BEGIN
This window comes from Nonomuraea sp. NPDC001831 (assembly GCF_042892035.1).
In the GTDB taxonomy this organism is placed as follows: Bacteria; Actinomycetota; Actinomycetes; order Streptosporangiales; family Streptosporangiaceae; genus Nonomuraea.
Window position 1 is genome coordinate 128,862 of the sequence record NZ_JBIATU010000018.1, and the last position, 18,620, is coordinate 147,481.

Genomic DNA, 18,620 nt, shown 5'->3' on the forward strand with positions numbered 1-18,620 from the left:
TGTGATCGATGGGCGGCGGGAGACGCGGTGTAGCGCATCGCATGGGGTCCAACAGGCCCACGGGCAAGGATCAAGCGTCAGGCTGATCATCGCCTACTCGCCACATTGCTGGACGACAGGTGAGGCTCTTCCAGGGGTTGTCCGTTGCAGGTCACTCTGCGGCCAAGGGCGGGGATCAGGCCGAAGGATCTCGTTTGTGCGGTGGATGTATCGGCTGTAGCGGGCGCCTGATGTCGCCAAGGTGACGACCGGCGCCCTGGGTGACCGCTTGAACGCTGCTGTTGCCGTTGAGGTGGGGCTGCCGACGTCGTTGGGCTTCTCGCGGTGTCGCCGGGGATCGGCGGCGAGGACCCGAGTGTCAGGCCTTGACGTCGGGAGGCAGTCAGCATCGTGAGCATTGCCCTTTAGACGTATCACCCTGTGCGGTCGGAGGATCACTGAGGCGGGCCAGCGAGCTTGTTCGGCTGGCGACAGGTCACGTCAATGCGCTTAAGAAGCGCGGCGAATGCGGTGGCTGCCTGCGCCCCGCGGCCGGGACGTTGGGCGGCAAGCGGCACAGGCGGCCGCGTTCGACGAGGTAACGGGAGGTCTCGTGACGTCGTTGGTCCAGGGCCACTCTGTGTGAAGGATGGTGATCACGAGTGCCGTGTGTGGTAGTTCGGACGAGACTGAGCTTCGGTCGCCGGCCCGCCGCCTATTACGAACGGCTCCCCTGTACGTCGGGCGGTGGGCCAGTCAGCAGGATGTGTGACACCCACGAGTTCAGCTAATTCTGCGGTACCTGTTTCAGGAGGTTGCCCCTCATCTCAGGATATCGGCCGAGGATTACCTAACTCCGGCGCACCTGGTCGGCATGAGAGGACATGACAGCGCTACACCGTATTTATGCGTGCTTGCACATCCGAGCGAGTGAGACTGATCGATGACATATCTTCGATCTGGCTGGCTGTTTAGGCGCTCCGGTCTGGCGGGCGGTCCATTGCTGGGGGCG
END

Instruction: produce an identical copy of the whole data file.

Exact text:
This window comes from Nonomuraea sp. NPDC001831 (assembly GCF_042892035.1).
In the GTDB taxonomy this organism is placed as follows: Bacteria; Actinomycetota; Actinomycetes; order Streptosporangiales; family Streptosporangiaceae; genus Nonomuraea.
Window position 1 is genome coordinate 128,862 of the sequence record NZ_JBIATU010000018.1, and the last position, 18,620, is coordinate 147,481.

Genomic DNA, 18,620 nt, shown 5'->3' on the forward strand with positions numbered 1-18,620 from the left:
TGTGATCGATGGGCGGCGGGAGACGCGGTGTAGCGCATCGCATGGGGTCCAACAGGCCCACGGGCAAGGATCAAGCGTCAGGCTGATCATCGCCTACTCGCCACATTGCTGGACGACAGGTGAGGCTCTTCCAGGGGTTGTCCGTTGCAGGTCACTCTGCGGCCAAGGGCGGGGATCAGGCCGAAGGATCTCGTTTGTGCGGTGGATGTATCGGCTGTAGCGGGCGCCTGATGTCGCCAAGGTGACGACCGGCGCCCTGGGTGACCGCTTGAACGCTGCTGTTGCCGTTGAGGTGGGGCTGCCGACGTCGTTGGGCTTCTCGCGGTGTCGCCGGGGATCGGCGGCGAGGACCCGAGTGTCAGGCCTTGACGTCGGGAGGCAGTCAGCATCGTGAGCATTGCCCTTTAGACGTATCACCCTGTGCGGTCGGAGGATCACTGAGGCGGGCCAGCGAGCTTGTTCGGCTGGCGACAGGTCACGTCAATGCGCTTAAGAAGCGCGGCGAATGCGGTGGCTGCCTGCGCCCCGCGGCCGGGACGTTGGGCGGCAAGCGGCACAGGCGGCCGCGTTCGACGAGGTAACGGGAGGTCTCGTGACGTCGTTGGTCCAGGGCCACTCTGTGTGAAGGATGGTGATCACGAGTGCCGTGTGTGGTAGTTCGGACGAGACTGAGCTTCGGTCGCCGGCCCGCCGCCTATTACGAACGGCTCCCCTGTACGTCGGGCGGTGGGCCAGTCAGCAGGATGTGTGACACCCACGAGTTCAGCTAATTCTGCGGTACCTGTTTCAGGAGGTTGCCCCTCATCTCAGGATATCGGCCGAGGATTACCTAACTCCGGCGCACCTGGTCGGCATGAGAGGACATGACAGCGCTACACCGTATTTATGCGTGCTTGCACATCCGAGCGAGTGAGACTGATCGATGACATATCTTCGATCTGGCTGGCTGTTTAGGCGCTCCGGTCTGGCGGGCGGTCCATTGCTGGGGGCG